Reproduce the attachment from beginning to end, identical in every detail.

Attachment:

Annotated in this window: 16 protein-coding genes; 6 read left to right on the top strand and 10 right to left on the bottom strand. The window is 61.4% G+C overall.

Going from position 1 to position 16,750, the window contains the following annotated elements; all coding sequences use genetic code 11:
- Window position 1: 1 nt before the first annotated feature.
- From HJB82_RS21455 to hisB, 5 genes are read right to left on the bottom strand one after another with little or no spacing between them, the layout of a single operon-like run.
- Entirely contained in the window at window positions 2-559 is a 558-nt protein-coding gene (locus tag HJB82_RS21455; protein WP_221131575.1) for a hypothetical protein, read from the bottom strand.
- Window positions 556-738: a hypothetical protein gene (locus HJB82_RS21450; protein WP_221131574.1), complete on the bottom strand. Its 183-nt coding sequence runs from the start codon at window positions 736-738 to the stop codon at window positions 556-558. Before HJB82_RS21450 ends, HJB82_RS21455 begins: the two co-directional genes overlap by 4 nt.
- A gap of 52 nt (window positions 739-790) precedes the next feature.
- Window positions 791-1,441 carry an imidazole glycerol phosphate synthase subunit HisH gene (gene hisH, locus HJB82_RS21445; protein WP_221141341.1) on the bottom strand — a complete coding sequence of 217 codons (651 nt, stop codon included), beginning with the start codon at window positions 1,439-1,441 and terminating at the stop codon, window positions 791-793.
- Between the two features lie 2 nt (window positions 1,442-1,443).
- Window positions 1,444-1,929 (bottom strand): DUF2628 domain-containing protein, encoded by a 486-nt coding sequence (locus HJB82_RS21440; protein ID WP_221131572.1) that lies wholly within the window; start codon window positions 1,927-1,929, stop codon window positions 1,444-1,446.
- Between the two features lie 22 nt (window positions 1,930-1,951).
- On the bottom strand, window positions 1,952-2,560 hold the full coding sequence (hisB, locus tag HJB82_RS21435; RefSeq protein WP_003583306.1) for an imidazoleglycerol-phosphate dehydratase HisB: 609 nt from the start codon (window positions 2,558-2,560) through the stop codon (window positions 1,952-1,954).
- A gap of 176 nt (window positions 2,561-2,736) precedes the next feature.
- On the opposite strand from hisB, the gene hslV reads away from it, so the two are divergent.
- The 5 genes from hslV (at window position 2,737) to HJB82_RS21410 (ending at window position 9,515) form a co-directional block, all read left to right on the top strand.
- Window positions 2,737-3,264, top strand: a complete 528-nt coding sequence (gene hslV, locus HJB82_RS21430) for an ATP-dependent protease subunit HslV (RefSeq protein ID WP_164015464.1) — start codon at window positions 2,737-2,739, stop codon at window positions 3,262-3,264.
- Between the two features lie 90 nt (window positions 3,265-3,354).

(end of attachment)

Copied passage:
Annotated in this window: 16 protein-coding genes; 6 read left to right on the top strand and 10 right to left on the bottom strand. The window is 61.4% G+C overall.

Going from position 1 to position 16,750, the window contains the following annotated elements; all coding sequences use genetic code 11:
- Window position 1: 1 nt before the first annotated feature.
- From HJB82_RS21455 to hisB, 5 genes are read right to left on the bottom strand one after another with little or no spacing between them, the layout of a single operon-like run.
- Entirely contained in the window at window positions 2-559 is a 558-nt protein-coding gene (locus tag HJB82_RS21455; protein WP_221131575.1) for a hypothetical protein, read from the bottom strand.
- Window positions 556-738: a hypothetical protein gene (locus HJB82_RS21450; protein WP_221131574.1), complete on the bottom strand. Its 183-nt coding sequence runs from the start codon at window positions 736-738 to the stop codon at window positions 556-558. Before HJB82_RS21450 ends, HJB82_RS21455 begins: the two co-directional genes overlap by 4 nt.
- A gap of 52 nt (window positions 739-790) precedes the next feature.
- Window positions 791-1,441 carry an imidazole glycerol phosphate synthase subunit HisH gene (gene hisH, locus HJB82_RS21445; protein WP_221141341.1) on the bottom strand — a complete coding sequence of 217 codons (651 nt, stop codon included), beginning with the start codon at window positions 1,439-1,441 and terminating at the stop codon, window positions 791-793.
- Between the two features lie 2 nt (window positions 1,442-1,443).
- Window positions 1,444-1,929 (bottom strand): DUF2628 domain-containing protein, encoded by a 486-nt coding sequence (locus HJB82_RS21440; protein ID WP_221131572.1) that lies wholly within the window; start codon window positions 1,927-1,929, stop codon window positions 1,444-1,446.
- Between the two features lie 22 nt (window positions 1,930-1,951).
- On the bottom strand, window positions 1,952-2,560 hold the full coding sequence (hisB, locus tag HJB82_RS21435; RefSeq protein WP_003583306.1) for an imidazoleglycerol-phosphate dehydratase HisB: 609 nt from the start codon (window positions 2,558-2,560) through the stop codon (window positions 1,952-1,954).
- A gap of 176 nt (window positions 2,561-2,736) precedes the next feature.
- On the opposite strand from hisB, the gene hslV reads away from it, so the two are divergent.
- The 5 genes from hslV (at window position 2,737) to HJB82_RS21410 (ending at window position 9,515) form a co-directional block, all read left to right on the top strand.
- Window positions 2,737-3,264, top strand: a complete 528-nt coding sequence (gene hslV, locus HJB82_RS21430) for an ATP-dependent protease subunit HslV (RefSeq protein ID WP_164015464.1) — start codon at window positions 2,737-2,739, stop codon at window positions 3,262-3,264.
- Between the two features lie 90 nt (window positions 3,265-3,354).